Should you have any emergency in South Africa, the numbers to call to reach ambulance, fire, electricity or similar services can be found on the second or third page of the local telephone directory. The police's rapid response emergency number is 10111.
Geographic info - where is South Africa?
The Republic of South Africa has common boundaries with Namibia, the Republics of Botswana and Zimbabwe, while the Republic of Mozambique and the Kingdom of Swaziland lie to its north-east. The Kingdom of Lesotho is completely enclosed by South African territory. To the west, south and east, South Africa borders on the South Atlantic and Indian Oceans respectively.
There are nine provinces in South Africa:
Eastern Cape (capital: Bisho)
Free State (capital: Bloemfontein)
Gauteng (capital: Johannesburg)
KwaZulu-Natal (capitals: Pietermaritzburg and Ulundi)
Limpopo (capital: Polokwane)
Mpumalanga (capital: Nelspruit)
Northern Cape (capital: Kimberley)
North-West (capital: Mafikeng)
Western Cape (capital: Cape Town)
Health care - hospitals, doctors, dentists and more
South Africa offers excellent health care facilities. In 1999, 29 180 medical practitioners, 4 435 dentists, 10 205 pharmacists and 173 961 nurses were registered in South Africa.
Good medical care is very expensive and a patient generally has to prove that he will be able to pay for treatment before it is administered. A simple operation, such as an appendectomy, may cost approximately R15 000. It is recommended that immigrants take out medical/life insurance upon arrival in the country. Several excellent schemes are available. Contributions are calculated according to the ages, number and medical histories of applicants.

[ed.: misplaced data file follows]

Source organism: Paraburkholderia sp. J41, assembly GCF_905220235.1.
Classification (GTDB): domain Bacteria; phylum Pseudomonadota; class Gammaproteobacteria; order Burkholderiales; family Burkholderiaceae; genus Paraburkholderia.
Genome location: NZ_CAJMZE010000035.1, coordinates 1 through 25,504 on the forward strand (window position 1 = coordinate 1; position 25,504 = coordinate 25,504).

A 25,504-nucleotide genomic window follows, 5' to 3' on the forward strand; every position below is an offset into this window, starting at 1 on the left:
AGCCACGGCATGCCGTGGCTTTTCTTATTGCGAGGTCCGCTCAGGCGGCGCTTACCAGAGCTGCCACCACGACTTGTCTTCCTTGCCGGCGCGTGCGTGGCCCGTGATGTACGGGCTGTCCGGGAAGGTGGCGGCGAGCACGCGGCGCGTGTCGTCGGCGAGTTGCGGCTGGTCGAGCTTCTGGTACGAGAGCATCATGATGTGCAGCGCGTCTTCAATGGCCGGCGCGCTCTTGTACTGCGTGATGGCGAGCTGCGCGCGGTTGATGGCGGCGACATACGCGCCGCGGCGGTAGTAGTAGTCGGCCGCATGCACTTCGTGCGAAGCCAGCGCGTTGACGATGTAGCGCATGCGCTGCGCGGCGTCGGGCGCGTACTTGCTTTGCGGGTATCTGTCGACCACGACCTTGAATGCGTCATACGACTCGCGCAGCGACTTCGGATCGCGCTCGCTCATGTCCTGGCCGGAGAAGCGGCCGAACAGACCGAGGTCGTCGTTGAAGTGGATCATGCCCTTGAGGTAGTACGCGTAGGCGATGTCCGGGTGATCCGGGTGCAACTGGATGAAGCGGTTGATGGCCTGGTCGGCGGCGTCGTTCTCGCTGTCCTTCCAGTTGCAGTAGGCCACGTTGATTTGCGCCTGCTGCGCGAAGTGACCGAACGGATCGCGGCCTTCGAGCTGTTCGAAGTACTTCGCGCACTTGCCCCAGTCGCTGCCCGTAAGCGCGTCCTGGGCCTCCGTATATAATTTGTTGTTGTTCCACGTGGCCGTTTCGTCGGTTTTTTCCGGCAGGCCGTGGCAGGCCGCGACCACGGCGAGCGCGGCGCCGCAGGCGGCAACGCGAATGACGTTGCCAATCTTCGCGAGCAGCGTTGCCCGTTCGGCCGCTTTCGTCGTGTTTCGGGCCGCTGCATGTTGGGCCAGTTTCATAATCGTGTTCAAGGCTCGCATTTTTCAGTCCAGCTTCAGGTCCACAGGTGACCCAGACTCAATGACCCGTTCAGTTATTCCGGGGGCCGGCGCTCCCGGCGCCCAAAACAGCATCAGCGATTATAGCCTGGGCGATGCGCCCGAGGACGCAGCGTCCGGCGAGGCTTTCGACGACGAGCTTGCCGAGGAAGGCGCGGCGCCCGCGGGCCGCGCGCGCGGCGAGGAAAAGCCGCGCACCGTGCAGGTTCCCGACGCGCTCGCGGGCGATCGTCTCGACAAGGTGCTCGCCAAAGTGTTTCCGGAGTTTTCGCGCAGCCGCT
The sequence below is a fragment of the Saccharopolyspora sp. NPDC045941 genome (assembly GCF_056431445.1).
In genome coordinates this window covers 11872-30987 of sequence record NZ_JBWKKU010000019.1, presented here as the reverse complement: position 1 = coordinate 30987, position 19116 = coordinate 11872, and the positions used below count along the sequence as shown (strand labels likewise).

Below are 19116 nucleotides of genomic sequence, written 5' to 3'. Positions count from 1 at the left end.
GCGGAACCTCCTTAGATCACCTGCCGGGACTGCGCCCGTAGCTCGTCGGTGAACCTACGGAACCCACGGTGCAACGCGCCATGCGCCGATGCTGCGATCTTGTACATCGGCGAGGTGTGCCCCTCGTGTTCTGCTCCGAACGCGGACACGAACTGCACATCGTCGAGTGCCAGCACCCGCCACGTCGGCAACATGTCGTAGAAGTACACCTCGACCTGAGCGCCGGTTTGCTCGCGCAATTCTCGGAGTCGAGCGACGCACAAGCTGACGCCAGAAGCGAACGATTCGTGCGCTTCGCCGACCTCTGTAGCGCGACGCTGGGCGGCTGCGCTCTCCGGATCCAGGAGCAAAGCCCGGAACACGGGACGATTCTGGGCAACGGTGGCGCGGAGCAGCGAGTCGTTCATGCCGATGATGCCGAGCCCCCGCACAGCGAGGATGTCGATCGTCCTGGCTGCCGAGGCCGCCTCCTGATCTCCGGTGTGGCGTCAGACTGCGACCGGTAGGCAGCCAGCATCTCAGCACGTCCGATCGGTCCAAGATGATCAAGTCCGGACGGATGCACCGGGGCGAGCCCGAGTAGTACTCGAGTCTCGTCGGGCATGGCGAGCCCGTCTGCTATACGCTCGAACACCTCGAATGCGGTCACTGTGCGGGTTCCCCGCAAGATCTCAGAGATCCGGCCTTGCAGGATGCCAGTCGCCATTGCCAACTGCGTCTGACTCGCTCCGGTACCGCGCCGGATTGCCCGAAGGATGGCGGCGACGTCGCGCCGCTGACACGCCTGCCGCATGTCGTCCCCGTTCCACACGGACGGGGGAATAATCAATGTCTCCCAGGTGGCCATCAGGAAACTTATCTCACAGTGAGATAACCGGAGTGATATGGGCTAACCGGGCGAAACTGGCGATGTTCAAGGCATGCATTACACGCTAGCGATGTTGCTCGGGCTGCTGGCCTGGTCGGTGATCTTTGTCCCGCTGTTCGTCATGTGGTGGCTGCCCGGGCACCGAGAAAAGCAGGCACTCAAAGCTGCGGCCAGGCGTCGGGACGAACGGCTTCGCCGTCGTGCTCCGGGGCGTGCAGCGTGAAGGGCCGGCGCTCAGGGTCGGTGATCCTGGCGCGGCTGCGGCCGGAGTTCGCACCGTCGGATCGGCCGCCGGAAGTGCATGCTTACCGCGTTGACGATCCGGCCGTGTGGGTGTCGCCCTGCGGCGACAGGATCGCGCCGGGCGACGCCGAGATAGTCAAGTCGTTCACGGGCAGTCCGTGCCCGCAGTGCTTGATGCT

Travellers are recommended to take out medical insurance before their trip.
Malaria and bilharzia are diseases endemic to certain parts of South Africa. Before visiting the country, foreigners are advised to take precautions in this regard.
According to the United Nations AIDS Report, released in June 1998, South Africa is the country with the fastest growing number of people living with HIV/AIDS in the world. Approximately 8,6% of the total population is estimated to be HIV positive, with more than 1 500 new infections occurring daily. An aggressive media campaign educates society about the disease and all blood products are screened by health services to prevent accidental infection of patients.